Ann Louise Gittleman, MD, MS, CNS
Letâ??s get one thing perfectly clear from the start--this article is not for couch potatoes! Weâ??re talking about Type A personalities. You know the type. Their mantra is "Whatâ??s worth doing is worth overdoing.
Let’s get one thing perfectly clear from the start–this article is not for couch potatoes! We’re talking about Type A personalities.
You know the type. Their mantra is "What’s worth doing is worth overdoing."
They’re the over-achievers–the super men and super women who juggle family, career and still try to make time for themselves, even if it is 4am in the morning.
As we all know, regular exercise increases endurance, muscle tone, strength, flexibility and disease resistance. But, when it comes to exercise for the Type A’s among us–less may be more.
Alarmingly, there is increasing evidence that strenuous exercise can be hazardous to your health–even deadly.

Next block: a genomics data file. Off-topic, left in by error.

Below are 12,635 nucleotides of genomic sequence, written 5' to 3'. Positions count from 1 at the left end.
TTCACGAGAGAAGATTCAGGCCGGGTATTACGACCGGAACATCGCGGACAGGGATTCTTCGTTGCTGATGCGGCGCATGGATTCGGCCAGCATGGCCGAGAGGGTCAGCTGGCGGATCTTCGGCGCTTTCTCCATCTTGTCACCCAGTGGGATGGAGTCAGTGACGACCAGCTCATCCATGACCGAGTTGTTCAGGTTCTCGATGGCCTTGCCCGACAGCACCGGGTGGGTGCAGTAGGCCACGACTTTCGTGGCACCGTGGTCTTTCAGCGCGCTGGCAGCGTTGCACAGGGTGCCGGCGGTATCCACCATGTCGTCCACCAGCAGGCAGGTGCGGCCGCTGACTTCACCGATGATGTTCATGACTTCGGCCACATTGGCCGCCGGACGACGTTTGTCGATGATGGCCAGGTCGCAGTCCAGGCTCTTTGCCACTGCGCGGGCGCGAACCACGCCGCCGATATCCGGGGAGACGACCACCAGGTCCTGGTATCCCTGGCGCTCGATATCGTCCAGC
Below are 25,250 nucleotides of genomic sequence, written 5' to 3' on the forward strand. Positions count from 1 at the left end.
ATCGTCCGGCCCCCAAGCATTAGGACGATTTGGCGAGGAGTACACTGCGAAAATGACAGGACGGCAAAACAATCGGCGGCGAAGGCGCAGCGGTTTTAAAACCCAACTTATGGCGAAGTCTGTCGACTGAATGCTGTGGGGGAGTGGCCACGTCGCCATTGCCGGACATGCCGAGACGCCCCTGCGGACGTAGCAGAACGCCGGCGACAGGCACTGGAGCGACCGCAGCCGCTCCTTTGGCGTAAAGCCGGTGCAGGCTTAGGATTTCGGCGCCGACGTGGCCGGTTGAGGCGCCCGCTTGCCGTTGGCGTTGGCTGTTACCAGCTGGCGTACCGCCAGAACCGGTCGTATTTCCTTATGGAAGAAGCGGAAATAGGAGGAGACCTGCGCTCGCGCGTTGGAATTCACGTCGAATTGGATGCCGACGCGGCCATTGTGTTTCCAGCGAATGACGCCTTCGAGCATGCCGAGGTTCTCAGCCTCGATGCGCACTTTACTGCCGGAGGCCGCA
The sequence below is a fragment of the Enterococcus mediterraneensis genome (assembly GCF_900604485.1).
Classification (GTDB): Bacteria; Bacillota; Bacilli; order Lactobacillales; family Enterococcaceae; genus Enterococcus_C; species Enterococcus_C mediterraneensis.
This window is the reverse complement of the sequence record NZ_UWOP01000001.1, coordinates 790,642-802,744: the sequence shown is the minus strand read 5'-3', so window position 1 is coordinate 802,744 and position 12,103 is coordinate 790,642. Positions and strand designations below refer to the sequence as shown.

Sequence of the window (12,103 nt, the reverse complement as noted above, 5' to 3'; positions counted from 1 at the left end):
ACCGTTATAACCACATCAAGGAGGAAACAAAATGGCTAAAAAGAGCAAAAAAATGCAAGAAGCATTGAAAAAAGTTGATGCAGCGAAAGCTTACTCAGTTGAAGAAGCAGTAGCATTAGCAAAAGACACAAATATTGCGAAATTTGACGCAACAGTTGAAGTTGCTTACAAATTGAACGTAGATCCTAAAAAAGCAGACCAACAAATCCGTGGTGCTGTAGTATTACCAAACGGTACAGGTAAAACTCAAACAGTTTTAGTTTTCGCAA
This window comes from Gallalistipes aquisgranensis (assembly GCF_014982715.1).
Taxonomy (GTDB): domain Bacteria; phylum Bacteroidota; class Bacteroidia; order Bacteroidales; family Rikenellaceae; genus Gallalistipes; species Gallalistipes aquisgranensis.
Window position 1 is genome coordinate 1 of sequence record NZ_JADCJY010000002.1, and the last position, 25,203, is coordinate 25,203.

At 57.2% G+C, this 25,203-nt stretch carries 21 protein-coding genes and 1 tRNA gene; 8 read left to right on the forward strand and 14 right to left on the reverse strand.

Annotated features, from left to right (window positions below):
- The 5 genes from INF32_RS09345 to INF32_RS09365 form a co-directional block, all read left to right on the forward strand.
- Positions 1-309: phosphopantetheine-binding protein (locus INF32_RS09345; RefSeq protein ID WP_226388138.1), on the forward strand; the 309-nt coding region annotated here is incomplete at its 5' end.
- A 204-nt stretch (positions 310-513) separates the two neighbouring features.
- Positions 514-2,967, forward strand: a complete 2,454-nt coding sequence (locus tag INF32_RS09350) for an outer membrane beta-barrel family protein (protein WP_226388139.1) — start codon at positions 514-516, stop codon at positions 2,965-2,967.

For women, too much exercise (more than two hours of strenuous, non-stop activity on a daily basis) can cause a halt in estrogen production–as in menopause–that can actually contribute to calcium loss in a very thin woman. Even when exercise is decreased and estrogen levels become normalized, a 20-percent bone loss remains. If this cycle is repeated and the diet contains lots of mineral robbers, such as coffee, sugar and soda, premature bone thinning will set in before menopause begins. Thus it is important that balance be the keynote in exercise and diet during our 20s and 30s–before we reach our 40s and 50s, when the bone protecting benefits of estrogen and progesterone begin to decline.
Over-exercise can also lead to hormonal imbalance. Increased loss of body fat, brought on by strenuous exercise, first causes progesterone levels to drop. Progesterone deficiency may ensue and this leads to bone loss. The secondary consequence of increased fat loss is the depletion of estrogen stores, resulting in menstrual irregularities, including cessation of menstrual periods. This situation is often evident in trained athletes such as those Type A body builders, runners and ballet dancers who can turn their periods on and off with a one-to-two kilogram (three-to-five pound) weight gain or loss.